Until recently, European tourists seeking poverty-porn have been crowding onto buses to ride through “a real New York City ‘GHETTO,’” i.e., the Bronx.
The controversy that erupted over the tour caused the operator, Real Bronx Tours, to drop it today.
But the NY Post tagged along last week as one tour guide, Lynn Battaglia,made snide comments and gazed at impoverished locals.
As the bus idled across from historic St. Ann’s Episcopalian Church, Battaglia launched into a description of the crime, poverty and violence that plagued the South Bronx during the 1970s recession.
As she spoke, a line of two dozen poor people — including one man visibly agitated by the onlookers — waited for handouts from the church pantry.
“I don’t know what that line’s about, but every Wednesday we see it,” Battaglia told the tourists. “We see them go in with empty carts, and we see them come out with carts full.”
Bronx Borough President slammed Real Bronx Tours last week:
“To have foreigners come and gawk at a long line of people who are less fortunate than they are and to make money off of that and to view them as they are some sort of entertainment is pretty disgusting.”
Agree with all of the above; but isn’t this just the next step of Detroit and other post-industrial cities like Cleveland and Pittsburgh’s “ruin porn”?
What did we expect? It’s perfectly acceptable to photograph, tour, sell books and films on rust belt cities like Detroit (including their inhabitants), but now it’s an issue when it’s NYC?
Our new Take the HELM competition rewards and promotes new Lower Manhattan tenants that can bring the best and brightest employees to the neighborhood, with the potential to add more in the near future; continue the re-branding of Lower Manhattan as a hub of innovative businesses poised for growth; and diversify the economic base of this 85-million square foot central business district, complementing the financial sector.
To encourage business growth in Lower Manhattan, Take the HELM is looking to award four $250,000 cash grants to the following types of companies:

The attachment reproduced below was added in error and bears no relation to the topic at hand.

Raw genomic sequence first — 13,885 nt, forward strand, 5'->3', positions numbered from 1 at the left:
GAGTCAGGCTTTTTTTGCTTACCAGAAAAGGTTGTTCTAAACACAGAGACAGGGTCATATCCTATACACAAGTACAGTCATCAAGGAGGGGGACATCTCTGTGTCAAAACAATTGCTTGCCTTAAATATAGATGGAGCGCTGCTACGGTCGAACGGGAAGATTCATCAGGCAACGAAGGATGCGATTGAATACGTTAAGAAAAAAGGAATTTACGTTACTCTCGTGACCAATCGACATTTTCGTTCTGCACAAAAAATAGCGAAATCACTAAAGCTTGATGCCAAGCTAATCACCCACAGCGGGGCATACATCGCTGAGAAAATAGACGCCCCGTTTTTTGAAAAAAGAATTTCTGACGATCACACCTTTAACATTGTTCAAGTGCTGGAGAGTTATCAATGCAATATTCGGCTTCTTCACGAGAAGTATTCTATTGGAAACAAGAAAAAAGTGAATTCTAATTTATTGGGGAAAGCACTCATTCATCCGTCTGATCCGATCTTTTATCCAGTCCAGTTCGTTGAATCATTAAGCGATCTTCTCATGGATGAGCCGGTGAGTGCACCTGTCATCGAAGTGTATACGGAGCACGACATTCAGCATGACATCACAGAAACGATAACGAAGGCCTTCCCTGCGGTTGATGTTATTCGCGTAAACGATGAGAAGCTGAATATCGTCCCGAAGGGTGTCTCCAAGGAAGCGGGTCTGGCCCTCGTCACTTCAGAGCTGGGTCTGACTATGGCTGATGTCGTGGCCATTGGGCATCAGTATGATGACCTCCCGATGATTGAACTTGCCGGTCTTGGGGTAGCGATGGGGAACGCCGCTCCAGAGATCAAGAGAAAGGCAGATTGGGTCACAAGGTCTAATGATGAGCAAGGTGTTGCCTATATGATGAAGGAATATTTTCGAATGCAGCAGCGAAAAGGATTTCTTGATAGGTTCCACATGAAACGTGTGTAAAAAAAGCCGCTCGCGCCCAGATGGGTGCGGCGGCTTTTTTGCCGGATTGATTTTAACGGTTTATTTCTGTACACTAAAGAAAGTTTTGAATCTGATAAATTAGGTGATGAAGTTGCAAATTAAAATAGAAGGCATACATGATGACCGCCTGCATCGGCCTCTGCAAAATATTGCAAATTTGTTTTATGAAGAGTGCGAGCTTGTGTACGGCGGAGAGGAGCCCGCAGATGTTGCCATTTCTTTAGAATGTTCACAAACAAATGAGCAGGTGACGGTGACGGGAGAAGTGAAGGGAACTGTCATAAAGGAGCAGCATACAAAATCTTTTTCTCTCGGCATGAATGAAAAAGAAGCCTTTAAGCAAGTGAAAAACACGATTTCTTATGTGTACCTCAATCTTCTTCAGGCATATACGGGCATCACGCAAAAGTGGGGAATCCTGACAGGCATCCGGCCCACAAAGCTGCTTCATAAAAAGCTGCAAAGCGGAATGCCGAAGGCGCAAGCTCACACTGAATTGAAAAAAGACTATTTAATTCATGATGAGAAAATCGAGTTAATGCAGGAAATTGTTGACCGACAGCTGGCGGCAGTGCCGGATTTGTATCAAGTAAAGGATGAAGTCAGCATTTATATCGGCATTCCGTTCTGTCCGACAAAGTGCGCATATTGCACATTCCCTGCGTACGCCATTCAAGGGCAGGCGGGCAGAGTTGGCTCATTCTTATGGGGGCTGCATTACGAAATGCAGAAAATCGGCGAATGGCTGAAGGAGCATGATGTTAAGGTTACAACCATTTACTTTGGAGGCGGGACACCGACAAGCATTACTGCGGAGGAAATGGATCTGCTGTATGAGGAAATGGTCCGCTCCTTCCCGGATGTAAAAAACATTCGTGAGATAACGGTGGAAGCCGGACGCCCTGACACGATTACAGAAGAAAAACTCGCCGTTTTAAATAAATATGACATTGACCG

Creative: If you’re a creative company, Take the HELM wants to reward you for joining Condé Nast, SHoP Architects, The Paris Review, and XO Group in Lower Manhattan.
Tech: If you’re a technology company, Take the HELM wants to welcome you to a neighborhood that has nearly doubled its tech presence in the last five years.
New New Yorkers: If you’re a company from outside New York City, Take the HELM will help you establish roots in Lower Manhattan and continue the neighborhood’s appeal to the world’s best and brightest.
Startups: If you’re a startup less than three years old, Take the HELM will help you build an office and connect you with the neighborhood’s burgeoning startup community.
Take the HELM will select up to 20 finalists that best meet the goals of the competition and seek to open an office in Lower Manhattan. Finalists will each receive a $10,000 cash grant and an opportunity to interview with the distinguished Selection Committee, and will participate in two days of exclusive business development programs in Lower Manhattan. Up to four Take the HELM winners will receive an additional $250,000. At least one $250,000 prize will be reserved for startup applicants.
“At the Brooklyn Navy Yard, industrial buildings are being rejuvenated so that people can do what they always did there: make things.”
- Justin Davidson, New York Magazine
Manufacturing is making a comeback in Brooklyn. The borough, which in recent years has become synonymous with the artisanal revolution, is returning to its industrial roots with a 21st century spin. On a 300-acre plot of land between Williamsburg and DUMBO lies the remnants of the Brooklyn Navy Yard. This summer, construction began, transforming several existing buildings in the Navy Yard into Green Manufacturing Center, which is expected to be completed in 18 months, and The New Lab, a collaborative design and fabrication laboratory that already has several tenants lined up.
While Brooklyn manufacturers are no longer turning out spools of thread on an assembly line, modern technology has enabled the return of manufacturing, and with it, jobs.